Just outside the village of Barnack, way up in the top left corner of Cambridgeshire, is a wonderful, peaceful place to walk and enjoy nature. But once, it was a whirling hive of industry that created the building blocks for some of our region’s finest buildings.
Hills and Holes has thousands of years of history and secrets. But when you visit and walk up and down its undulating grassy surface, created by centuries of limestone quarrying, all that matters is that it’s a unique landscape of, well, hills and holes.
We used to go there as kids in the early 70s, running up the hills and rolling and tumbling down them, screaming and giggling as we went. This was a magical children’s playground like no other. At the time, everyone called it Hills and Hollows (or ’Ills ’n’ ’Ollers as we pronounced it). Many locals still do.
Nowadays the site has a different feel, with visitors encouraged to stick to the miles of footpath that crisscross it. That’s fine with me, as is the change of name to Barnack Hills and Holes National Nature Reserve. Its position as a nature reserve, Site of Special Scientific Interest and Special Area of Conservation gives protection to the orchid-rich wildflower grassland.
An abundance of wildlife
Natural England manages the site with help from local volunteers and the Langdyke Countryside Trust. This management is important, because the 57-acre site is home to about half of the total limestone grassland in Cambridgeshire. It’s a habitat that hosts over 300 kinds of wild plant. You can find the rare pasqueflower, more commonplace violets and cowslip, and at least eight species of orchids. Visit in the early summer especially and you will see swathes of pink, blue, white and yellow flowers.
Many species of insects and butterflies, including the uncommon marbled white, chalkhill blue, brown argus and green hairstreak, and other wildlife also have a happy home here. You can even see glow-worms on warm summer nights.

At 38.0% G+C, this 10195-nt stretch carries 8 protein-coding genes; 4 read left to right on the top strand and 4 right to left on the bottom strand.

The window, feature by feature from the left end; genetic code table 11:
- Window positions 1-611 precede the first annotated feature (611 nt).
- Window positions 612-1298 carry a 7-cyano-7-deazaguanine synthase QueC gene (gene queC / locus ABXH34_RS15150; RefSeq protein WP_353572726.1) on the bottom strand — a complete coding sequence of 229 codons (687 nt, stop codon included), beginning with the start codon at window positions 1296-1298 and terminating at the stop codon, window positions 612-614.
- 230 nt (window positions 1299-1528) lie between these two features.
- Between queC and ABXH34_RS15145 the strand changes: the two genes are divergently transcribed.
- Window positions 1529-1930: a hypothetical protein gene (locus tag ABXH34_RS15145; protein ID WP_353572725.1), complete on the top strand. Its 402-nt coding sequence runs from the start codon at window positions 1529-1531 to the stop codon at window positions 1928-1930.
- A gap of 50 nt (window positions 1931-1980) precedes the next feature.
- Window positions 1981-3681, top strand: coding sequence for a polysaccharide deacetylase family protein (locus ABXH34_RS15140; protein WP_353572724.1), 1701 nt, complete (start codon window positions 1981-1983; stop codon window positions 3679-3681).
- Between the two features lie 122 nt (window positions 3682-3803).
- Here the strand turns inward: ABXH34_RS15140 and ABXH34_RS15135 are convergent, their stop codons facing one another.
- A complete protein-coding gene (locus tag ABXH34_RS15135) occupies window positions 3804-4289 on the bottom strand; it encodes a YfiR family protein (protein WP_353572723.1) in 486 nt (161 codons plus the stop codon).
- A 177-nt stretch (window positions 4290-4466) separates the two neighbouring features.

Building blocks of history
The removal of huge quantities of limestone left the holes that we see today. There was a quarry here as long ago as Roman times. But it was in the Medieval Period when quarrying was at its peak. Stone from the site was used to build Peterborough, Ely and Norwich Cathedrals, Ramsey and Crowland Abbeys, and many churches in the eastern counties. When you visit Hills and Holes, stop by the church of St John the Baptist in the village to see what Barnack stone looks like, as the church was made from stone quarried nearby.
The quarry in these times was much bigger than today’s site. It extended as far as what is now the village of Barnack and was a mammoth operation. Thousands of people were involved in extracting, shaping and transporting the stone, known as Barnack Rag. Flat-bottomed barges transported the huge stones, initially along the nearby Welland and Nene rivers, and then along other waterways and even the sea around the coast.
Moving such huge stones by water was not without its problems. Visit Holme Fen Nature Reserve and you’ll find a few limestone blocks from Barnack that were transported by boat across Whittlesey Mere. At that the time it was a huge freshwater lake. The boat sank, and the stones lay at the bottom of the mere until they were revealed when the area was drained a few hundred years later.
A place for everyone
A well-marked ‘limestone walk’ of just under a mile runs around the perimeter. Alternatively, just clamber up and down the hills in any direction you like. You may get lost, but head to the edge of the site and you’ll soon find your way back.
Dogs are welcome and you can usually let them off their leads if they are well behaved. I’d encourage you to keep them on a lead or under close control when the wildflowers are in bloom, however. Also, a flock of sheep is often grazing in a fenced-off area as part of the site management programme; please take note of this and keep your dog out of that area.
On the autumn morning I visited Hills and Holes, there were several individuals, couples and families enjoying the site. A red kite hovered above, looking for its breakfast. There was a lovely feeling of peace and calm, especially welcome in difficult times. It reminded me what a wonderful place it is, and I’ll be sure to return many times.
WORDS Richard Groom